Roland TR-808

 

Sir Mixalot may have said it best

in his hit single “My Posse’s On Broadway”… “the 808 kick drum makes the girlies get dumb.”

 

Roland was among the first

manufacturers to introduce a programmable drum machine. Their TR-808, with its

preferred kick-drum sound, came out as a comparably affordable model in 1980.

 

Working in analogue held it back

from instant success, but in time—and even after being discontinued—it became a

favorite of studio musicians, thanks to its variety of sounds, effects and available

patterns.

 

Credit the 808 for that infectious

backbeat in Marvin Gaye’s 1982 hit “Sexual Healing.” That same year, Hip-Hop and funk collided in the classic “Planet Rock,” as Afrika Bambaataa’s vocals boomed as loudly as the 808 that drove the beat.

In the early ‘80s, producers like Mantronix and Rick Rubin utilized the bass of the 808 to create a fuller sound for Hip-Hop. To date, artists still seek out 808s to enhance their beats.

The whole bass/booty music movement incorporating the 808 is pretty fascinating within itself. For instance, did you know that 2 Live Crew actually started out in California? There’s a lot of info online about it, so google to your heart’s content!

 

Akai MPC 3000

 

Workstation, sequencer and drum

machine – the Akai MPC 3000 exploded onto the scene in 1994 and immediately

became the workhorse of beat makers everywhere, in every genre.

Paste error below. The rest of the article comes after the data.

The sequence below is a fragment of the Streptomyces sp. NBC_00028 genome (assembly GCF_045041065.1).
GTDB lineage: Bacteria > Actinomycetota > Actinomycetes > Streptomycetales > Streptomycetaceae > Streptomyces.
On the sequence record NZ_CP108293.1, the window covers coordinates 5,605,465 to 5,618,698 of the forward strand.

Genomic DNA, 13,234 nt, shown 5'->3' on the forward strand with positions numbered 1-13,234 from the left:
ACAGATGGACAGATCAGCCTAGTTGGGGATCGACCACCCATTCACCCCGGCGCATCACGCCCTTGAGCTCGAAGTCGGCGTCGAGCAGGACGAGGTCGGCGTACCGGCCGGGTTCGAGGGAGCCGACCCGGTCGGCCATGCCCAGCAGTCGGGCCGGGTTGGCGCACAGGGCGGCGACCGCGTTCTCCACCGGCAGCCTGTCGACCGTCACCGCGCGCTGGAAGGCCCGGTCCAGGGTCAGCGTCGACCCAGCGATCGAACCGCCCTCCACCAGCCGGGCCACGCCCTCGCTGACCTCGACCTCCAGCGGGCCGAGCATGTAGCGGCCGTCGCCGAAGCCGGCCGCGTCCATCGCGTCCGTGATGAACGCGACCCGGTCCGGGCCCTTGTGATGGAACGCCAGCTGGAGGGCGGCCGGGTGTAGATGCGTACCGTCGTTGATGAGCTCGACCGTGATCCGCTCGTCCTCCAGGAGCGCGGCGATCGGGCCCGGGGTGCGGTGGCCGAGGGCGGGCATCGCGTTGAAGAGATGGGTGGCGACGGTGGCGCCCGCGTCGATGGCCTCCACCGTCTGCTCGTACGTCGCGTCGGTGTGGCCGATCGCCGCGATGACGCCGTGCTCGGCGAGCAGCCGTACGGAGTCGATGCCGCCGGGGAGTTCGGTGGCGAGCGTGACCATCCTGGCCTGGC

Years later, the 3000 remained such

a favorite that in 2000 the company came out with its MPC3000LE (Limited

Edition) to satisfy customers who couldn’t get their hands on a used model of

the original. Since then, Akai has continued developing their MPC line,

debuting the 5000 this year, but the 3000 remains a sought-after piece of

equipment and Akai users still talk about it.

    

Easy to program, easy to tap beats

into, highly intuitive and user-friendly with its scroll help screens, featuring

MIDI inputs and outputs, pad banks and sampling memory, the 3000—successor to

Akai’s wildly popular MPC 60 (1988)—was the flagship for future Akai MPCs.

 

The 3000 made it easy for anyone

to walk into their local music store and utter those five famous words: “I

wanna be a producer!”

Home Studio Software

 

Pro Tools, Garageband, Fruity

Loops, Cakewalk, ACID… the list goes on. As technology improved and advanced, so did the sound, the effects, and finally, in the age of the Internet, the ability

for anyone to set up a home studio and release their original material to the

world.

 

Software programs like Pro Tools

and Garageband have given independent artists a voice and completely changed

the way music is made, heard, distributed and sold. Hundreds of budding

producers are able to work on their music in the privacy of their own home, and

with success stories like Little Brother, Soulja Boy and others, it’s only the

beginning of what’s to come for independent production.

Which legendary artists influenced your sound? Which piece(s) of gear turned your beats or vocals around? The Gadget Inspector wants to know. Let’s hear your comments!